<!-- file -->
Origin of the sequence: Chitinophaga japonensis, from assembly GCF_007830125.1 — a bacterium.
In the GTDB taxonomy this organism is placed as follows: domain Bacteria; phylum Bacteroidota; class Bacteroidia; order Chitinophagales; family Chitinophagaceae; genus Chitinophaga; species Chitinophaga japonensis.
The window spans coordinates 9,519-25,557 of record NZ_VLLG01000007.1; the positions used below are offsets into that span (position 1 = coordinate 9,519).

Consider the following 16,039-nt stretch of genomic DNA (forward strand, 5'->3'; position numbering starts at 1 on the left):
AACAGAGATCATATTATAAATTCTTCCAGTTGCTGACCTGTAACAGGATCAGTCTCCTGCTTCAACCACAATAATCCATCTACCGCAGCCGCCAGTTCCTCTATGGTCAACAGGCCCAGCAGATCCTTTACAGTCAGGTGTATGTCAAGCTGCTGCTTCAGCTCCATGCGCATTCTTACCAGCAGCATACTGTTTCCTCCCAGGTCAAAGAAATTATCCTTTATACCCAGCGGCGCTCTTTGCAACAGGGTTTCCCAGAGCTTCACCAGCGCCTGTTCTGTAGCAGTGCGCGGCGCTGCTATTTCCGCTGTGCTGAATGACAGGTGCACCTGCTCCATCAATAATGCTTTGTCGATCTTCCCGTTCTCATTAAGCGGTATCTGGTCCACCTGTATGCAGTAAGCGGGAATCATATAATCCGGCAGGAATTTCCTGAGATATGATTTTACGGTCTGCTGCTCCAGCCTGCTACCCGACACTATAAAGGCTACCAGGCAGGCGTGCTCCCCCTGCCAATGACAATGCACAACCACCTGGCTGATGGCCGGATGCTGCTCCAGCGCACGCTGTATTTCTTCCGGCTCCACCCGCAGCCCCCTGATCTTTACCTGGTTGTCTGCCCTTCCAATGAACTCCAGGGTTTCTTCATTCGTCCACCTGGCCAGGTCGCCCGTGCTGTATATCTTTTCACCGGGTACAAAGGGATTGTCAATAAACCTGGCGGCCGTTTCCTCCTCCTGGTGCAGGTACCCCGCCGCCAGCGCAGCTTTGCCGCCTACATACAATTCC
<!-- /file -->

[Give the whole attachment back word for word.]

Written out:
Origin of the sequence: Chitinophaga japonensis, from assembly GCF_007830125.1 — a bacterium.
In the GTDB taxonomy this organism is placed as follows: domain Bacteria; phylum Bacteroidota; class Bacteroidia; order Chitinophagales; family Chitinophagaceae; genus Chitinophaga; species Chitinophaga japonensis.
The window spans coordinates 9,519-25,557 of record NZ_VLLG01000007.1; the positions used below are offsets into that span (position 1 = coordinate 9,519).

Consider the following 16,039-nt stretch of genomic DNA (forward strand, 5'->3'; position numbering starts at 1 on the left):
AACAGAGATCATATTATAAATTCTTCCAGTTGCTGACCTGTAACAGGATCAGTCTCCTGCTTCAACCACAATAATCCATCTACCGCAGCCGCCAGTTCCTCTATGGTCAACAGGCCCAGCAGATCCTTTACAGTCAGGTGTATGTCAAGCTGCTGCTTCAGCTCCATGCGCATTCTTACCAGCAGCATACTGTTTCCTCCCAGGTCAAAGAAATTATCCTTTATACCCAGCGGCGCTCTTTGCAACAGGGTTTCCCAGAGCTTCACCAGCGCCTGTTCTGTAGCAGTGCGCGGCGCTGCTATTTCCGCTGTGCTGAATGACAGGTGCACCTGCTCCATCAATAATGCTTTGTCGATCTTCCCGTTCTCATTAAGCGGTATCTGGTCCACCTGTATGCAGTAAGCGGGAATCATATAATCCGGCAGGAATTTCCTGAGATATGATTTTACGGTCTGCTGCTCCAGCCTGCTACCCGACACTATAAAGGCTACCAGGCAGGCGTGCTCCCCCTGCCAATGACAATGCACAACCACCTGGCTGATGGCCGGATGCTGCTCCAGCGCACGCTGTATTTCTTCCGGCTCCACCCGCAGCCCCCTGATCTTTACCTGGTTGTCTGCCCTTCCAATGAACTCCAGGGTTTCTTCATTCGTCCACCTGGCCAGGTCGCCCGTGCTGTATATCTTTTCACCGGGTACAAAGGGATTGTCAATAAACCTGGCGGCCGTTTCCTCCTCCTGGTGCAGGTACCCCGCCGCCAGCGCAGCTTTGCCGCCTACATACAATTCC